That’s the idea.  Since then, they’ve gotten rid of the strict press and we’ve switched from the split to a deep squat, but the high heels of the lifting shoes are still used for the same concept: to allow the knees to bend far out in front of the feet to drop the torso lower.

So, you see, if you want to do really heavy olympic lifts, unless your ankle and Achilles tendon are abnormally flexible, you’ll have to prop up your heels on some lifting shoes.

But it’s not functional, like you said earlier, man!

Yeah, but, if you think about it, our perfectly formed barbells and symmetrical weights aren’t what we encounter in the real world, either, but we train with them because they are safe and build up useful strength.  If you train with lifting shoes, you’ll be able to lift more in the gym, which will build up more muscle, faster, so you’ll be stronger without the shoes, too.

What about for other Lifts?

As it turns out, lifting shoes are even useful for lifts that don’t require a deep squat.  For example, in research done by Sato et al., lifting shoes were found, when performing back-squats, to help prevent forward-lean, which can really stress and damage the lower back.  They also found that lifting shoes possibly engaged the knee extensor muscles more than without, which means they are good for the knees.

If you want to experience the difference, just do two air squats, barefooted: first, with all your weight on your heels; second, with your heels raised an inch, and your weight balancing on the balls of your feet.  Aside from the balance issues, you will be able to tell that it’s much easier to keep your back upright.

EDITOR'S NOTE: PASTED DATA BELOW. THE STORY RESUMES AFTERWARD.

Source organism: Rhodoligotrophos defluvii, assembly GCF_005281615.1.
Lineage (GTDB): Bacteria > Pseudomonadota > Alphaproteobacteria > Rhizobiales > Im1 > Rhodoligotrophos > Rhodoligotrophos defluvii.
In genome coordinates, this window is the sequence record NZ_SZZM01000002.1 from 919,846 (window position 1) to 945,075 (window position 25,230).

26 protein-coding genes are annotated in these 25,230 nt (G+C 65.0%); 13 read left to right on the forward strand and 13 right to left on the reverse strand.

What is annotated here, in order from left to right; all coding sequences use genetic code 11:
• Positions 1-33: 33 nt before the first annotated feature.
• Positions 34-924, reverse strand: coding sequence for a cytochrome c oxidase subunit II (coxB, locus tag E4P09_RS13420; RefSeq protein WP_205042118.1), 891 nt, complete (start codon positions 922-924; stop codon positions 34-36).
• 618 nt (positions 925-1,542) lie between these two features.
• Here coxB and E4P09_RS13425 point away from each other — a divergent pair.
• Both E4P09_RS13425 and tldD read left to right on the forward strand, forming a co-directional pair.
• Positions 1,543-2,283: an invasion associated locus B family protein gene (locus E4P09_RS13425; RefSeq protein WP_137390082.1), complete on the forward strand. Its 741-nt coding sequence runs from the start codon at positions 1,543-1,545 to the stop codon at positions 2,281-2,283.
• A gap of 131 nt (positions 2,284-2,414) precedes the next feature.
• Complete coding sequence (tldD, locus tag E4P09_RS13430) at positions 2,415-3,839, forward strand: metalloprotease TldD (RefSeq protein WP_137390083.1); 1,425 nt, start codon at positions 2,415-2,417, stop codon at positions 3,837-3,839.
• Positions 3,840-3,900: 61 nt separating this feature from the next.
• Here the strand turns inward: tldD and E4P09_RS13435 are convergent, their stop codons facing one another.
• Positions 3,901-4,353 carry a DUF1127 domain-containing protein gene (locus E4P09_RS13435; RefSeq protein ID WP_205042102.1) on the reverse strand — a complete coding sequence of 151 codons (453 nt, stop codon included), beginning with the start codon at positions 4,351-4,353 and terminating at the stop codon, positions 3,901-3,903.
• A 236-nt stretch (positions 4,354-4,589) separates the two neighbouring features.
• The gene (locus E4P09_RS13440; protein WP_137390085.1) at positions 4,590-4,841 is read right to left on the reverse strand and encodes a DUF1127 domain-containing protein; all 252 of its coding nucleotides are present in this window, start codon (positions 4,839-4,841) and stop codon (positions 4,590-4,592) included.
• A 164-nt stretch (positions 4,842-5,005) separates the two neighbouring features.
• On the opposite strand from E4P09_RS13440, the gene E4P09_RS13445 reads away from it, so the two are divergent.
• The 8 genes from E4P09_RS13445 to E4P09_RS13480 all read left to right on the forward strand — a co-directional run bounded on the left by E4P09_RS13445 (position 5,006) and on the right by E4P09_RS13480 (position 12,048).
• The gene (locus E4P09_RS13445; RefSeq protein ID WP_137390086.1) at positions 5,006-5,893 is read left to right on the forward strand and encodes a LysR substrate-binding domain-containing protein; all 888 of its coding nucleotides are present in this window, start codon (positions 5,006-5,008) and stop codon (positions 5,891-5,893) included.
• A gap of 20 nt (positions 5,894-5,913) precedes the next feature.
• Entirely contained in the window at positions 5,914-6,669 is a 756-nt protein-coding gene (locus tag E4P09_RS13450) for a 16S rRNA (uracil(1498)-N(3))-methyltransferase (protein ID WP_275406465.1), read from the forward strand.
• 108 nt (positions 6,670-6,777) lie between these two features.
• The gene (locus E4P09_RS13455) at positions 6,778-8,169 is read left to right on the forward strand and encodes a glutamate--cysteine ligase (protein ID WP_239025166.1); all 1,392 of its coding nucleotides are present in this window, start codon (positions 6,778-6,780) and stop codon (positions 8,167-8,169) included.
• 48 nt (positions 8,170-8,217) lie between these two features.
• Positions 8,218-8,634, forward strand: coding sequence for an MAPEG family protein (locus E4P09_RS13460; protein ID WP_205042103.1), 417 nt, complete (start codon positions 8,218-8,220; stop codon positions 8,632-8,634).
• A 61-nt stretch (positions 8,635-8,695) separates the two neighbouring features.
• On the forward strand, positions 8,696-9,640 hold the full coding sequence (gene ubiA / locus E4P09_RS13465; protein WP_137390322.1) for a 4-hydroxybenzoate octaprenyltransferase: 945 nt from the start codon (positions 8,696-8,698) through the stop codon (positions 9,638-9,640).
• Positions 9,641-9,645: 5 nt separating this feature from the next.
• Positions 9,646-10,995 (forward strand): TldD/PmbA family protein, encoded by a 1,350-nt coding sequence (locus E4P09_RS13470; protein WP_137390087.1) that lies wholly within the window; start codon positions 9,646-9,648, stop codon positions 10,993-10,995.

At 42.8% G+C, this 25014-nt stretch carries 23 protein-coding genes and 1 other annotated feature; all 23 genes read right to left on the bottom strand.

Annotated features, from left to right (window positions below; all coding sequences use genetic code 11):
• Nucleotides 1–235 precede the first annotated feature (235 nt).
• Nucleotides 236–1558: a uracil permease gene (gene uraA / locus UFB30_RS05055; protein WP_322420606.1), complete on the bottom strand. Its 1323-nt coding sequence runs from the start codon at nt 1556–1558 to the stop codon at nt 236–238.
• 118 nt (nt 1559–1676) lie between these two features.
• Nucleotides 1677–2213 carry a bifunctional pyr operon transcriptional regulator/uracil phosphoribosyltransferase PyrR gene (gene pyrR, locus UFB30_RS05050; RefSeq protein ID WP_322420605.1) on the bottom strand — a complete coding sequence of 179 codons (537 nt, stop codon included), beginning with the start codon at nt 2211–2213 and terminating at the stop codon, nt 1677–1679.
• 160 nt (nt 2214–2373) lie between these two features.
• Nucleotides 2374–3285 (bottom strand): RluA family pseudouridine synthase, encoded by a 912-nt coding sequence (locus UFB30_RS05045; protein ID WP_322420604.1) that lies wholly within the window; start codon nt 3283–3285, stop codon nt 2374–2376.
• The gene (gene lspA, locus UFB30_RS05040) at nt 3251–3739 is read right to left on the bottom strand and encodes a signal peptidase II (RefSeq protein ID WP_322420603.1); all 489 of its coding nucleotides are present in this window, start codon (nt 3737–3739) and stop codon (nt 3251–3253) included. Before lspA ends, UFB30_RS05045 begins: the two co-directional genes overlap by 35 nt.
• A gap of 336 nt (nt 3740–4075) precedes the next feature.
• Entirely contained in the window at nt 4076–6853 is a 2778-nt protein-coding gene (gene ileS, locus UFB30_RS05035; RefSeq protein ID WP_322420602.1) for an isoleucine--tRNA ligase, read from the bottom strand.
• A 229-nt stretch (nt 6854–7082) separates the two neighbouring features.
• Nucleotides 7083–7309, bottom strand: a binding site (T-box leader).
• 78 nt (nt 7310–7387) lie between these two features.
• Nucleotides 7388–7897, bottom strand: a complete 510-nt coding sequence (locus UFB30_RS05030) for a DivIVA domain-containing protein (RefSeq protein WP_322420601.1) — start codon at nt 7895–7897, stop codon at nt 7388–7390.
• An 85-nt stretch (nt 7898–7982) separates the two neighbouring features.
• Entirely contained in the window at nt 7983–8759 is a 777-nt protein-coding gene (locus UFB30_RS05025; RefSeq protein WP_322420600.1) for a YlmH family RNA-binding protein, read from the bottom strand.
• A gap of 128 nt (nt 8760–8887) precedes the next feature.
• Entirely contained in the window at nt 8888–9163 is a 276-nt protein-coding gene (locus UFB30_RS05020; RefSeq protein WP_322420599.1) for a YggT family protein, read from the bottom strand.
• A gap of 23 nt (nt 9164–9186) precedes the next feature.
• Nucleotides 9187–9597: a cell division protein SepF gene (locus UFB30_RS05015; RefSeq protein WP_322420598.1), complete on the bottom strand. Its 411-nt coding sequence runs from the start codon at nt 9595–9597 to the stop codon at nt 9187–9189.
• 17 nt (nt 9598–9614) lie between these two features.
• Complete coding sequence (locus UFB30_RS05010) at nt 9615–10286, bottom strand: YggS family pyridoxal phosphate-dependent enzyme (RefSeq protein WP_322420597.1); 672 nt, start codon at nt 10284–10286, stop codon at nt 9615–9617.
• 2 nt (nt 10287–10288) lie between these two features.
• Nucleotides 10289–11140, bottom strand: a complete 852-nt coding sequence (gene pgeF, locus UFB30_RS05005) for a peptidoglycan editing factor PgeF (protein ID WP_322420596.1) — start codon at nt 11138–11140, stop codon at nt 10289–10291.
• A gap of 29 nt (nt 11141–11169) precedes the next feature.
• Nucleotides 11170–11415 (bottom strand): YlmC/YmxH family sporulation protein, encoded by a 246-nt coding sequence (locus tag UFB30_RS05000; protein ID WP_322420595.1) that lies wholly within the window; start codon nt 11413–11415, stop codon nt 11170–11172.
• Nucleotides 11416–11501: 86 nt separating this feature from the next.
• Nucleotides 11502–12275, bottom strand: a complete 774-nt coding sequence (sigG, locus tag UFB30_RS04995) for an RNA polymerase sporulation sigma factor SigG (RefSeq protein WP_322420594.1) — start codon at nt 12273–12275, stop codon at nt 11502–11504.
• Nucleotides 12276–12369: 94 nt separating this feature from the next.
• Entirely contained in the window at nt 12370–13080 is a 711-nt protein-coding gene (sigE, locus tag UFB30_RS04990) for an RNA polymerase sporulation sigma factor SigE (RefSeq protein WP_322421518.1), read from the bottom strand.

Of course, you can’t use lifting shoes for box jumps, double-unders, running, etc, because the heels will really get in your way and you’ll probably ruin your shoes.  For metcons and non-heavy-lifting, get some flat shoes.

What lifting shoes should I buy?

If you are cheap, or just want to try before you buy, you can wear a pair of work-boots or dress shoes.  Just make sure the heel is raised about an inch more than the forefoot.  Don’t use any shoes with squishy heels because they will absorb and transfer some of your downward force into horizontal movement, lessening your thrust and possibly rolling your ankle.

If you are ready to buy some real lifting shoes:

Adidas Power Lift Trainer Shoes – $90

Rogue Fitness’s Do-Wins, designed especially for “Elite-Fitness”.  $119.

Some Pendley Do-Wins, in some nice colors. ~$119

Adidas AdiPower – $200

I can’t personally recommend any of those, though a trainer at our gym has some Do-Wins and the upper has detached from the heel prematurely.  Adidas is supposedly the big name for shoes on the Olympic circuit.


Andrew Charniga, Jr. Why Weightlifting Shoes?  Sportivny Press.

Sato, Kimitake1; Fortenbaugh, Dave; Hydock, David. “Kinematic Changes Using Weightlifting Shoes on Barbell Back Squat”, Journal of Strength & Conditioning Research: January 2012 – Volume 26 – Issue 1 – pp 28-33